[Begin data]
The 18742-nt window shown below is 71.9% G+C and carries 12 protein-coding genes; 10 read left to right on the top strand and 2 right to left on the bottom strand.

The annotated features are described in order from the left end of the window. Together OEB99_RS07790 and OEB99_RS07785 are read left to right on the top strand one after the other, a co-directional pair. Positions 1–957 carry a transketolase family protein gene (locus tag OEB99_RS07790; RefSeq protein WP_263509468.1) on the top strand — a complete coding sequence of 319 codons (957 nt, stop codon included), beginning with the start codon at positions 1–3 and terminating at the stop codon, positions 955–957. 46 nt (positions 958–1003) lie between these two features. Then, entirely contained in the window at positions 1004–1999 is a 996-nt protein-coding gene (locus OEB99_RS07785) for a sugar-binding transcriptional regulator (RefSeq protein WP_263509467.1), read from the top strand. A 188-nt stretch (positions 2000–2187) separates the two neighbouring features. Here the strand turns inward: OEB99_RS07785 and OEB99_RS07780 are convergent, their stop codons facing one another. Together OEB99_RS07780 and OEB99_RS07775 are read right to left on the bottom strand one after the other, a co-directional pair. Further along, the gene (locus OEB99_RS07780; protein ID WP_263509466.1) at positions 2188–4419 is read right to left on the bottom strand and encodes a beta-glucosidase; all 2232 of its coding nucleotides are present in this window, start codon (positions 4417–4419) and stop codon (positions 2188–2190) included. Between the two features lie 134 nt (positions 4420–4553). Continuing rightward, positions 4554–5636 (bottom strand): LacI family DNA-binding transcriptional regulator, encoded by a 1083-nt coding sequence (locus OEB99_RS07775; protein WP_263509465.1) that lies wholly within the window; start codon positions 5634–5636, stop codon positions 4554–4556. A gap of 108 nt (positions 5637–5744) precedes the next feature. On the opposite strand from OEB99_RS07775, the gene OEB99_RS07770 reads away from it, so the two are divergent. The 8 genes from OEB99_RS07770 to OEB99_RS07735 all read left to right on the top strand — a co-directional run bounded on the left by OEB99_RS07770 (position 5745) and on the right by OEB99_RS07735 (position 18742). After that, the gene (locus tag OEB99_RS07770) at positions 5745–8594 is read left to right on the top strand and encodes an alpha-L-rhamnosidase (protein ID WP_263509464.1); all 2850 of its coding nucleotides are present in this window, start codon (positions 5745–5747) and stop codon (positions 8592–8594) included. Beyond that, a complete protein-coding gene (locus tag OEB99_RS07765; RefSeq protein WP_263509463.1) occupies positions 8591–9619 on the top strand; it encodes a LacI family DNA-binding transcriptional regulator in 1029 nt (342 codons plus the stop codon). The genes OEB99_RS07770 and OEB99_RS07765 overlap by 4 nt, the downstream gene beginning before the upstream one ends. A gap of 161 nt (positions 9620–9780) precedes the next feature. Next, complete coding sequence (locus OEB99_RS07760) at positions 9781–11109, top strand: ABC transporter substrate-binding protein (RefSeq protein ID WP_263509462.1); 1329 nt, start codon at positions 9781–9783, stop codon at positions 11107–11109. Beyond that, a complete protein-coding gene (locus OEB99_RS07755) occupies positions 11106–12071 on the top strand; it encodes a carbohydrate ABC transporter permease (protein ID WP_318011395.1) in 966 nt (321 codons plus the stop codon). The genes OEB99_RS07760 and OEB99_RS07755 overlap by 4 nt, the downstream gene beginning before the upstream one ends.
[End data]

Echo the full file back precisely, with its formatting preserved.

The 18742-nt window shown below is 71.9% G+C and carries 12 protein-coding genes; 10 read left to right on the top strand and 2 right to left on the bottom strand.

The annotated features are described in order from the left end of the window. Together OEB99_RS07790 and OEB99_RS07785 are read left to right on the top strand one after the other, a co-directional pair. Positions 1–957 carry a transketolase family protein gene (locus tag OEB99_RS07790; RefSeq protein WP_263509468.1) on the top strand — a complete coding sequence of 319 codons (957 nt, stop codon included), beginning with the start codon at positions 1–3 and terminating at the stop codon, positions 955–957. 46 nt (positions 958–1003) lie between these two features. Then, entirely contained in the window at positions 1004–1999 is a 996-nt protein-coding gene (locus OEB99_RS07785) for a sugar-binding transcriptional regulator (RefSeq protein WP_263509467.1), read from the top strand. A 188-nt stretch (positions 2000–2187) separates the two neighbouring features. Here the strand turns inward: OEB99_RS07785 and OEB99_RS07780 are convergent, their stop codons facing one another. Together OEB99_RS07780 and OEB99_RS07775 are read right to left on the bottom strand one after the other, a co-directional pair. Further along, the gene (locus OEB99_RS07780; protein ID WP_263509466.1) at positions 2188–4419 is read right to left on the bottom strand and encodes a beta-glucosidase; all 2232 of its coding nucleotides are present in this window, start codon (positions 4417–4419) and stop codon (positions 2188–2190) included. Between the two features lie 134 nt (positions 4420–4553). Continuing rightward, positions 4554–5636 (bottom strand): LacI family DNA-binding transcriptional regulator, encoded by a 1083-nt coding sequence (locus OEB99_RS07775; protein WP_263509465.1) that lies wholly within the window; start codon positions 5634–5636, stop codon positions 4554–4556. A gap of 108 nt (positions 5637–5744) precedes the next feature. On the opposite strand from OEB99_RS07775, the gene OEB99_RS07770 reads away from it, so the two are divergent. The 8 genes from OEB99_RS07770 to OEB99_RS07735 all read left to right on the top strand — a co-directional run bounded on the left by OEB99_RS07770 (position 5745) and on the right by OEB99_RS07735 (position 18742). After that, the gene (locus tag OEB99_RS07770) at positions 5745–8594 is read left to right on the top strand and encodes an alpha-L-rhamnosidase (protein ID WP_263509464.1); all 2850 of its coding nucleotides are present in this window, start codon (positions 5745–5747) and stop codon (positions 8592–8594) included. Beyond that, a complete protein-coding gene (locus tag OEB99_RS07765; RefSeq protein WP_263509463.1) occupies positions 8591–9619 on the top strand; it encodes a LacI family DNA-binding transcriptional regulator in 1029 nt (342 codons plus the stop codon). The genes OEB99_RS07770 and OEB99_RS07765 overlap by 4 nt, the downstream gene beginning before the upstream one ends. A gap of 161 nt (positions 9620–9780) precedes the next feature. Next, complete coding sequence (locus OEB99_RS07760) at positions 9781–11109, top strand: ABC transporter substrate-binding protein (RefSeq protein ID WP_263509462.1); 1329 nt, start codon at positions 9781–9783, stop codon at positions 11107–11109. Beyond that, a complete protein-coding gene (locus OEB99_RS07755) occupies positions 11106–12071 on the top strand; it encodes a carbohydrate ABC transporter permease (protein ID WP_318011395.1) in 966 nt (321 codons plus the stop codon). The genes OEB99_RS07760 and OEB99_RS07755 overlap by 4 nt, the downstream gene beginning before the upstream one ends.